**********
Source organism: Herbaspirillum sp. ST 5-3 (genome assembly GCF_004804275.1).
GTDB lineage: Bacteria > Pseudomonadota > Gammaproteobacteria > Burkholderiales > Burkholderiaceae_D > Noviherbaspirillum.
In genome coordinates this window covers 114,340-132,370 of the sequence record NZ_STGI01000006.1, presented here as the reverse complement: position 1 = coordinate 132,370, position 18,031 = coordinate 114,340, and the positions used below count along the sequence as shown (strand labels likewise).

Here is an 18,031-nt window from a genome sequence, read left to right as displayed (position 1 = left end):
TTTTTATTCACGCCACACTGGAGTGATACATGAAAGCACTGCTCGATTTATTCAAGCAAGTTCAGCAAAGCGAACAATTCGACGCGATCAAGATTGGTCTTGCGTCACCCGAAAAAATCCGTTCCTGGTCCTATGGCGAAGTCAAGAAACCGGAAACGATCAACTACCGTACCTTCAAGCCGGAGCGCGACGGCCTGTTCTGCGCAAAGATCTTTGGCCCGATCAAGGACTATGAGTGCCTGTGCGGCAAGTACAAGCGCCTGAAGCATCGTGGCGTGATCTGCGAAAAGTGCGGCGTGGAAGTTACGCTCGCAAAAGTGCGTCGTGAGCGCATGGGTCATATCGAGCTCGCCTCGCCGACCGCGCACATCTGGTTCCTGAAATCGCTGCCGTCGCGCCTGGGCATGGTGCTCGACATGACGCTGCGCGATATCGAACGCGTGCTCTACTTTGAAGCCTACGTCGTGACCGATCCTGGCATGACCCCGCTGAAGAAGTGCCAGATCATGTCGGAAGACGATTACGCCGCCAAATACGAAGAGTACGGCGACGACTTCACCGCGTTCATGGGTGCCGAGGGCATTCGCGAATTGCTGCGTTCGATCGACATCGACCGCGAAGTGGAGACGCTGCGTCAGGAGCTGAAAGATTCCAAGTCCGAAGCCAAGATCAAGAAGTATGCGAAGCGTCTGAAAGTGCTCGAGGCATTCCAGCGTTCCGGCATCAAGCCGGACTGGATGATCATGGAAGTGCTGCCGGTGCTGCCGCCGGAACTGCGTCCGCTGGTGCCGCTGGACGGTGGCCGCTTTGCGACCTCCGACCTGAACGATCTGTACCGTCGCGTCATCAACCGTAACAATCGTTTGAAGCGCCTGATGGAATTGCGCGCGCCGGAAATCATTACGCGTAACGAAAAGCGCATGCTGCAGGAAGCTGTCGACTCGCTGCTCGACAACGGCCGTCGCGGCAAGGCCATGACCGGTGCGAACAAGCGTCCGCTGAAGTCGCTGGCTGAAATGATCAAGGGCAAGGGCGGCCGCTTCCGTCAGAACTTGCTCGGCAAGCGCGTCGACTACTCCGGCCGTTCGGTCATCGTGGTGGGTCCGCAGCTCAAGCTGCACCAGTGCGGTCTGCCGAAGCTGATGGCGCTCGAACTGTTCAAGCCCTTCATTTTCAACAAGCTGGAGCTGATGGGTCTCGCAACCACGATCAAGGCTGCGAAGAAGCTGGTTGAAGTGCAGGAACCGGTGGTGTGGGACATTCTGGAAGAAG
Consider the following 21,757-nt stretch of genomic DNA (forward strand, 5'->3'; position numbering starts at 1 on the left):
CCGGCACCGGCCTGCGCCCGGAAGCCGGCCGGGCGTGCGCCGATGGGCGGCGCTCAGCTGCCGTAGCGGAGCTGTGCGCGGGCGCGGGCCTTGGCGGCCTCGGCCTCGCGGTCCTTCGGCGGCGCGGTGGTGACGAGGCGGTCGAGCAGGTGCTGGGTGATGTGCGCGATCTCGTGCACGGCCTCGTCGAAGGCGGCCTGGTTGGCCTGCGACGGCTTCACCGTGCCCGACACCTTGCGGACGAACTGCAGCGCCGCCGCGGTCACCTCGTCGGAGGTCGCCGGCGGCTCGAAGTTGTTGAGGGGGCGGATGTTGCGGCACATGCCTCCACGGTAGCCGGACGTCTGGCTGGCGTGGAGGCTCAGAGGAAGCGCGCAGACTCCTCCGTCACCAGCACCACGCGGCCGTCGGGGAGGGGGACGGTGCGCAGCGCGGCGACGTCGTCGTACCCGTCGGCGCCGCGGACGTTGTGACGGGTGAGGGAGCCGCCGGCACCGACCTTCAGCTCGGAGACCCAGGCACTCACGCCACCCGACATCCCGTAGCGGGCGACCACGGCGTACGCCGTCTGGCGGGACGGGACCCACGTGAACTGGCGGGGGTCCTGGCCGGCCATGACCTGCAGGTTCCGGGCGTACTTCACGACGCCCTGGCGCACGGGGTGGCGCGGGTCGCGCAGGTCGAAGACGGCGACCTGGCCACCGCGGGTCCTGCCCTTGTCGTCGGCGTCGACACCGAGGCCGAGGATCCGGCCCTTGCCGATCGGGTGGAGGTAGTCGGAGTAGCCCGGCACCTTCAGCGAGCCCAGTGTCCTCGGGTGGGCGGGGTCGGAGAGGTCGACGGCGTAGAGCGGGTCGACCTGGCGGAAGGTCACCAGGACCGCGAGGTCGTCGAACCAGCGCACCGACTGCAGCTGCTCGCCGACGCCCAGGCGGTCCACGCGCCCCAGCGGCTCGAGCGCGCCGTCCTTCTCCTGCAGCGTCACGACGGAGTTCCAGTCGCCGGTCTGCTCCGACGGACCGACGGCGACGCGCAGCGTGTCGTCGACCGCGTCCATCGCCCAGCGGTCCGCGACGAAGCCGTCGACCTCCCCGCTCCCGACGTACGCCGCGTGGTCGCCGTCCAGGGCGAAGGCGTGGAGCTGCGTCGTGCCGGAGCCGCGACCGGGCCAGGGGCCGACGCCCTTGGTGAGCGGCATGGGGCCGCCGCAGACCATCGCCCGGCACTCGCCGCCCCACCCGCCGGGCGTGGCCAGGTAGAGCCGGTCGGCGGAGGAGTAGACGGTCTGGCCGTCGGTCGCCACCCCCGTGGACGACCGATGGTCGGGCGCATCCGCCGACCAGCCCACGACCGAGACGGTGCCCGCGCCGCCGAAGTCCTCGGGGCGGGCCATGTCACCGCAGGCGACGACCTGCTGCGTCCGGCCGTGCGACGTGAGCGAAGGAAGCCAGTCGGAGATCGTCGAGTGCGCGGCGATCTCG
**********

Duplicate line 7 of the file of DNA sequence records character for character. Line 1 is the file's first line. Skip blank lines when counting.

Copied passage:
CCGGCACCGGCCTGCGCCCGGAAGCCGGCCGGGCGTGCGCCGATGGGCGGCGCTCAGCTGCCGTAGCGGAGCTGTGCGCGGGCGCGGGCCTTGGCGGCCTCGGCCTCGCGGTCCTTCGGCGGCGCGGTGGTGACGAGGCGGTCGAGCAGGTGCTGGGTGATGTGCGCGATCTCGTGCACGGCCTCGTCGAAGGCGGCCTGGTTGGCCTGCGACGGCTTCACCGTGCCCGACACCTTGCGGACGAACTGCAGCGCCGCCGCGGTCACCTCGTCGGAGGTCGCCGGCGGCTCGAAGTTGTTGAGGGGGCGGATGTTGCGGCACATGCCTCCACGGTAGCCGGACGTCTGGCTGGCGTGGAGGCTCAGAGGAAGCGCGCAGACTCCTCCGTCACCAGCACCACGCGGCCGTCGGGGAGGGGGACGGTGCGCAGCGCGGCGACGTCGTCGTACCCGTCGGCGCCGCGGACGTTGTGACGGGTGAGGGAGCCGCCGGCACCGACCTTCAGCTCGGAGACCCAGGCACTCACGCCACCCGACATCCCGTAGCGGGCGACCACGGCGTACGCCGTCTGGCGGGACGGGACCCACGTGAACTGGCGGGGGTCCTGGCCGGCCATGACCTGCAGGTTCCGGGCGTACTTCACGACGCCCTGGCGCACGGGGTGGCGCGGGTCGCGCAGGTCGAAGACGGCGACCTGGCCACCGCGGGTCCTGCCCTTGTCGTCGGCGTCGACACCGAGGCCGAGGATCCGGCCCTTGCCGATCGGGTGGAGGTAGTCGGAGTAGCCCGGCACCTTCAGCGAGCCCAGTGTCCTCGGGTGGGCGGGGTCGGAGAGGTCGACGGCGTAGAGCGGGTCGACCTGGCGGAAGGTCACCAGGACCGCGAGGTCGTCGAACCAGCGCACCGACTGCAGCTGCTCGCCGACGCCCAGGCGGTCCACGCGCCCCAGCGGCTCGAGCGCGCCGTCCTTCTCCTGCAGCGTCACGACGGAGTTCCAGTCGCCGGTCTGCTCCGACGGACCGACGGCGACGCGCAGCGTGTCGTCGACCGCGTCCATCGCCCAGCGGTCCGCGACGAAGCCGTCGACCTCCCCGCTCCCGACGTACGCCGCGTGGTCGCCGTCCAGGGCGAAGGCGTGGAGCTGCGTCGTGCCGGAGCCGCGACCGGGCCAGGGGCCGACGCCCTTGGTGAGCGGCATGGGGCCGCCGCAGACCATCGCCCGGCACTCGCCGCCCCACCCGCCGGGCGTGGCCAGGTAGAGCCGGTCGGCGGAGGAGTAGACGGTCTGGCCGTCGGTCGCCACCCCCGTGGACGACCGATGGTCGGGCGCATCCGCCGACCAGCCCACGACCGAGACGGTGCCCGCGCCGCCGAAGTCCTCGGGGCGGGCCATGTCACCGCAGGCGACGACCTGCTGCGTCCGGCCGTGCGACGTGAGCGAAGGAAGCCAGTCGGAGATCGTCGAGTGCGCGGCGATCTCG